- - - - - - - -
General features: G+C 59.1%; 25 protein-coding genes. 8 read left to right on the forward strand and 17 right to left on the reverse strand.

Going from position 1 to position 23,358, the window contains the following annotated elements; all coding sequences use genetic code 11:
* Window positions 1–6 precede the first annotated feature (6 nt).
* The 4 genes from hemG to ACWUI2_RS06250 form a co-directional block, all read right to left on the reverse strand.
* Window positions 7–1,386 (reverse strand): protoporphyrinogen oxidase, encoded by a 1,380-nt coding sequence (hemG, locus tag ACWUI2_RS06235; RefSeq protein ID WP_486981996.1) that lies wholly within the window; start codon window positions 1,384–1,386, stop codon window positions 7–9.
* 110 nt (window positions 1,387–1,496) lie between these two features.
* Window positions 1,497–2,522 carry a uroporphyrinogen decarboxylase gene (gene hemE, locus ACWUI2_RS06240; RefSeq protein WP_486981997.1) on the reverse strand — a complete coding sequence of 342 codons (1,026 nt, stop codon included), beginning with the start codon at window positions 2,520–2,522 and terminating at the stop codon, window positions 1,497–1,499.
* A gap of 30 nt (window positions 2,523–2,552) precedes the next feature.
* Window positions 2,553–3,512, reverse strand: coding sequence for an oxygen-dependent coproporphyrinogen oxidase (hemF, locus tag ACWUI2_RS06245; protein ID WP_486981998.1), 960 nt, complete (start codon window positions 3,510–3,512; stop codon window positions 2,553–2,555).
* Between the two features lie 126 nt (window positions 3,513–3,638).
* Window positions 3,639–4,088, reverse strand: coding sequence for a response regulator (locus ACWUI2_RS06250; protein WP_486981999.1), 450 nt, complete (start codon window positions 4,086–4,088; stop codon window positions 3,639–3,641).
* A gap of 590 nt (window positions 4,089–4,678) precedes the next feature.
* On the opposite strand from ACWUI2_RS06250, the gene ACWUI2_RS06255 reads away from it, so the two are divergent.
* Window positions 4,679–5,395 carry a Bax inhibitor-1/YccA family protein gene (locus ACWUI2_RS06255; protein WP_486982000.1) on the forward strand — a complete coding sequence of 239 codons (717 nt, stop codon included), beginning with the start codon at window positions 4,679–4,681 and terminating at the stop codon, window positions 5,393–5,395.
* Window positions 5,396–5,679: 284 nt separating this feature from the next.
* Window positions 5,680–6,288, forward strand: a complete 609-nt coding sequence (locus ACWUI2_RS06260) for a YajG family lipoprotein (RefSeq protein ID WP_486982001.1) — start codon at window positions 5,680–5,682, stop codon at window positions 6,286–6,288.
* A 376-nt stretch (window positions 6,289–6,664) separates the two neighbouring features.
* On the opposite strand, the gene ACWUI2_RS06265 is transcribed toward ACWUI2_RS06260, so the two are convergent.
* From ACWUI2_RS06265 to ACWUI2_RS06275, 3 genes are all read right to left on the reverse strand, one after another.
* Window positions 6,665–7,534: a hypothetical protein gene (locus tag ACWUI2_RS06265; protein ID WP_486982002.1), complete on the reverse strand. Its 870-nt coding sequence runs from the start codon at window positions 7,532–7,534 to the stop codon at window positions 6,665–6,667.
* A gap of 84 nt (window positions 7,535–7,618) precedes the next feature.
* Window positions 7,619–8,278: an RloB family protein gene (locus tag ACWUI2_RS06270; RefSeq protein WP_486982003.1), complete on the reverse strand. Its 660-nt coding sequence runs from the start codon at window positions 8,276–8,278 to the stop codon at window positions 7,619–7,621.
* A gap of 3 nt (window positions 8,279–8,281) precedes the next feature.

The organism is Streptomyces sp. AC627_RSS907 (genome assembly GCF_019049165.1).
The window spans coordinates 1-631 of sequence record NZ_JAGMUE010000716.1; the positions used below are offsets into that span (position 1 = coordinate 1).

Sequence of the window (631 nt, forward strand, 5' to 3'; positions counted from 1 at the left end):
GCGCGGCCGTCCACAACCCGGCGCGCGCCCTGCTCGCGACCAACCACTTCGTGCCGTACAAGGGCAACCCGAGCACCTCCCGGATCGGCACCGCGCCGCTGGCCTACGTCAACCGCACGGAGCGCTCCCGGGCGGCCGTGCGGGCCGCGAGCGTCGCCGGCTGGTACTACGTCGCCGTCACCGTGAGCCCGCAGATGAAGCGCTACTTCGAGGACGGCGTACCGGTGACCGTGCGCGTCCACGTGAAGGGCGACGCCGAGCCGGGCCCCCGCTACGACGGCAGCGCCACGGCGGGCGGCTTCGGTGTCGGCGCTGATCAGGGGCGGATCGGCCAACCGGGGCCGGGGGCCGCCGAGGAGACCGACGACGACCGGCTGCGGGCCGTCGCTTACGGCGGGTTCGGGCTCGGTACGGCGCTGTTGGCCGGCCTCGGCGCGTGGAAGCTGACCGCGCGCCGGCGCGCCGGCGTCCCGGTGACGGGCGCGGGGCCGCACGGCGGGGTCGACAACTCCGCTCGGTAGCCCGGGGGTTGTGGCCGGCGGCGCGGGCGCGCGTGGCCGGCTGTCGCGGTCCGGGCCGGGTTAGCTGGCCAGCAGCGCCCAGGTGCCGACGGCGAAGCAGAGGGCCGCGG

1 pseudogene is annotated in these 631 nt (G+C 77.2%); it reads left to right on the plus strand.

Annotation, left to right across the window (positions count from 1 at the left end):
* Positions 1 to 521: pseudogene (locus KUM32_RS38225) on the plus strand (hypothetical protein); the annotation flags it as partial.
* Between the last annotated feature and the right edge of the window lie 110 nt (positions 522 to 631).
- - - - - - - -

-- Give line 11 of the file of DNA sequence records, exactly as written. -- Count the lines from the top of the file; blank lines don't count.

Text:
* Window positions 3,639–4,088, reverse strand: coding sequence for a response regulator (locus ACWUI2_RS06250; protein WP_486981999.1), 450 nt, complete (start codon window positions 4,086–4,088; stop codon window positions 3,639–3,641).